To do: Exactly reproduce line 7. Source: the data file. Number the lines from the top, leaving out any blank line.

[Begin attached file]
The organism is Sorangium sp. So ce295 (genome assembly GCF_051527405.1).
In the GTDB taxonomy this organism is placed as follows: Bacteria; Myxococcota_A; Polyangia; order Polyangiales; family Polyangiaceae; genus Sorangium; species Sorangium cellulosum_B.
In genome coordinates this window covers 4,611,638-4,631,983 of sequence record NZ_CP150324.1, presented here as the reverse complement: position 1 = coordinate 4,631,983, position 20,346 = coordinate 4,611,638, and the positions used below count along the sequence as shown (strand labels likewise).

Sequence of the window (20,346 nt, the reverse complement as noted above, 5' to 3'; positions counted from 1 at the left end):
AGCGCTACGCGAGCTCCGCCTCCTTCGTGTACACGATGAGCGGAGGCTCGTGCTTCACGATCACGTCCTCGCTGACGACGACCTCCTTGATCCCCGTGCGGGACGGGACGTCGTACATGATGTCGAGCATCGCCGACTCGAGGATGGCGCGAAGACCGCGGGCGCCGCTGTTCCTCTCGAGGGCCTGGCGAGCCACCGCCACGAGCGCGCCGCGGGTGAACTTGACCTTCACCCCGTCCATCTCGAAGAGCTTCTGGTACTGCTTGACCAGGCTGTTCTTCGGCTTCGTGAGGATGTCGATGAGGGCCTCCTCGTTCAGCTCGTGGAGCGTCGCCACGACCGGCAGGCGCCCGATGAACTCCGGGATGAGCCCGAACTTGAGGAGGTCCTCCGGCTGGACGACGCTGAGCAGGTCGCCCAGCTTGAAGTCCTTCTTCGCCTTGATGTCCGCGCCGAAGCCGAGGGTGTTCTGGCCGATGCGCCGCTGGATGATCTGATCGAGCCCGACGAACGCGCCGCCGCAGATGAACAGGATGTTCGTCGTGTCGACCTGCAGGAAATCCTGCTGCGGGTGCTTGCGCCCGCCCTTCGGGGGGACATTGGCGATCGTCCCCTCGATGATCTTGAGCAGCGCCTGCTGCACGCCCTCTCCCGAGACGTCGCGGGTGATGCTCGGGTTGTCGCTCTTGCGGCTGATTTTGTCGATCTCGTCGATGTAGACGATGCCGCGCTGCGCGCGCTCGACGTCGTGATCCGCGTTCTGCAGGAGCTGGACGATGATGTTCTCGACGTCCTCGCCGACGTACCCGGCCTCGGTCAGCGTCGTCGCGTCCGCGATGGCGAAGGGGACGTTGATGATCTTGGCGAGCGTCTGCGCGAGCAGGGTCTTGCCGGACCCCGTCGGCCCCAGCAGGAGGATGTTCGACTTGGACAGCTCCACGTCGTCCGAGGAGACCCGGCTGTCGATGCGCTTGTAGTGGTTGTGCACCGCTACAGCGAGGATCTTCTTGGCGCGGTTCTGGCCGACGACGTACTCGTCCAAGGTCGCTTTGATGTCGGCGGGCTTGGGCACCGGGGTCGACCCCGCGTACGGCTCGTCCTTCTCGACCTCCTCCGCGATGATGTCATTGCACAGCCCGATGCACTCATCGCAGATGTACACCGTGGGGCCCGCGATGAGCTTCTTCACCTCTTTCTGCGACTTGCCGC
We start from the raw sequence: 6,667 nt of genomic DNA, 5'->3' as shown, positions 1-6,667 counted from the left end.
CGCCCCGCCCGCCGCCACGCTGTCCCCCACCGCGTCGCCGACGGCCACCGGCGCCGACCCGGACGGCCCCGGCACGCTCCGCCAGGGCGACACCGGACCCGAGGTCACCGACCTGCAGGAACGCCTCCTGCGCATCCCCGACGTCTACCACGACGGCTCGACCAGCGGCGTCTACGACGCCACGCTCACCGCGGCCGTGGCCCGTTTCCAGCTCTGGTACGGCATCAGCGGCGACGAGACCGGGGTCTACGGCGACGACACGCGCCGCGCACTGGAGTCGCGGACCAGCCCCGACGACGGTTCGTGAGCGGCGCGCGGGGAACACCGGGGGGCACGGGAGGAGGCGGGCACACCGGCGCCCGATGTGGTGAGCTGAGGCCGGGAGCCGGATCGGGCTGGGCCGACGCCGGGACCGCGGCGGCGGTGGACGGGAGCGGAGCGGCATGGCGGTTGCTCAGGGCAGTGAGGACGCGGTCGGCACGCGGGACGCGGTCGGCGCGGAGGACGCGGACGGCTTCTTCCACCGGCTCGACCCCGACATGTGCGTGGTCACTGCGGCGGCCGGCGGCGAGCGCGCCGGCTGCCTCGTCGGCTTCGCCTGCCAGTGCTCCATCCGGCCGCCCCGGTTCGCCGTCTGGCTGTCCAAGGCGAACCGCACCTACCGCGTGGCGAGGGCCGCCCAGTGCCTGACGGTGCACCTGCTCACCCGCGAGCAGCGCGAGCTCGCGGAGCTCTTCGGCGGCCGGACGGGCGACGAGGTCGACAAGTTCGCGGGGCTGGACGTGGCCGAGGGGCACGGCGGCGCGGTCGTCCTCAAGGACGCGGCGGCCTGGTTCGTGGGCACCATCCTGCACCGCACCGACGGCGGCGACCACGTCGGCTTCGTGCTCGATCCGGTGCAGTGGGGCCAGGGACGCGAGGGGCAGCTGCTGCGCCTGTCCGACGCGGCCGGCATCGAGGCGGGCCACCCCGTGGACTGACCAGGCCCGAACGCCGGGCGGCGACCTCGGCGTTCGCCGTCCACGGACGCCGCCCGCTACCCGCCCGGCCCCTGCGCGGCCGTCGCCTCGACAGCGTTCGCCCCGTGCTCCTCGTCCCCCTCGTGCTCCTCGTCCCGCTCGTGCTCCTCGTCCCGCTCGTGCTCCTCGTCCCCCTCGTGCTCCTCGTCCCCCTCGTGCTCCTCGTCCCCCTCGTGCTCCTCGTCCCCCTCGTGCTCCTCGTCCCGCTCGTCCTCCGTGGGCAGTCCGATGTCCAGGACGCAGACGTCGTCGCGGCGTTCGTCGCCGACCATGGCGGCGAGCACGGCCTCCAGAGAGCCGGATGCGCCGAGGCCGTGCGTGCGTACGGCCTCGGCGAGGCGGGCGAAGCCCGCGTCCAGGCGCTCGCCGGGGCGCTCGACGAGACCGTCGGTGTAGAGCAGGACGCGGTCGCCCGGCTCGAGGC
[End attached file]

CGCCCCGCCCGCCGCCACGCTGTCCCCCACCGCGTCGCCGACGGCCACCGGCGCCGACCCGGACGGCCCCGGCACGCTCCGCCAGGGCGACACCGGACCCGAGGTCACCGACCTGCAGGAACGCCTCCTGCGCATCCCCGACGTCTACCACGACGGCTCGACCAGCGGCGTCTACGACGCCACGCTCACCGCGGCCGTGGCCCGTTTCCAGCTCTGGTACGGCATCAGCGGCGACGAGACCGGGGTCTACGGCGACGACACGCGCCGCGCACTGGAGTCGCGGACCAGCCCCGACGACGGTTCGTGAGCGGCGCGCGGGGAACACCGGGGGGCACGGGAGGAGGCGGGCACACCGGCGCCCGATGTGGTGAGCTGAGGCCGGGAGCCGGATCGGGCTGGGCCGACGCCGGGACCGCGGCGGCGGTGGACGGGAGCGGAGCGGCATGGCGGTTGCTCAGGGCAGTGAGGACGCGGTCGGCACGCGGGACGCGGTCGGCGCGGAGGACGCGGACGGCTTCTTCCACCGGCTCGACCCCGACATGTGCGTGGTCACTGCGGCGGCCGGCGGCGAGCGCGCCGGCTGCCTCGTCGGCTTCGCCTGCCAGTGCTCCATCCGGCCGCCCCGGTTCGCCGTCTGGCTGTCCAAGGCGAACCGCACCTACCGCGTGGCGAGGGCCGCCCAGTGCCTGACGGTGCACCTGCTCACCCGCGAGCAGCGCGAGCTCGCGGAGCTCTTCGGCGGCCGGACGGGCGACGAGGTCGACAAGTTCGCGGGGCTGGACGTGGCCGAGGGGCACGGCGGCGCGGTCGTCCTCAAGGACGCGGCGGCCTGGTTCGTGGGCACCATCCTGCACCGCACCGACGGCGGCGACCACGTCGGCTTCGTGCTCGATCCGGTGCAGTGGGGCCAGGGACGCGAGGGGCAGCTGCTGCGCCTGTCCGACGCGGCCGGCATCGAGGCGGGCCACCCCGTGGACTGACCAGGCCCGAACGCCGGGCGGCGACCTCGGCGTTCGCCGTCCACGGACGCCGCCCGCTACCCGCCCGGCCCCTGCGCGGCCGTCGCCTCGACAGCGTTCGCCCCGTGCTCCTCGTCCCCCTCGTGCTCCTCGTCCCGCTCGTGCTCCTCGTCCCGCTCGTGCTCCTCGTCCCCCTCGTGCTCCTCGTCCCCCTCGTGCTCCTCGTCCCCCTCGTGCTCCTCGTCCCCCTCGTGCTCCTCGTCCCGCTCGTCCTCCGTGGGCAGTCCGATGTCCAGGACGCAGACGTCGTCGCGGCGTTCGTCGCCGACCATGGCGGCGAGCACGGCCTCCAGAGAGCCGGATGCGCCGAGGCCGTGCGTGCGTACGGCCTCGGCGAGGCGGGCGAAGCCCGCGTCCAGGCGCTCGCCGGGGCGCTCGACGAGACCGTCGGTGTAGAGCAGGACGCGGTCGCCCGGCTCGAGGC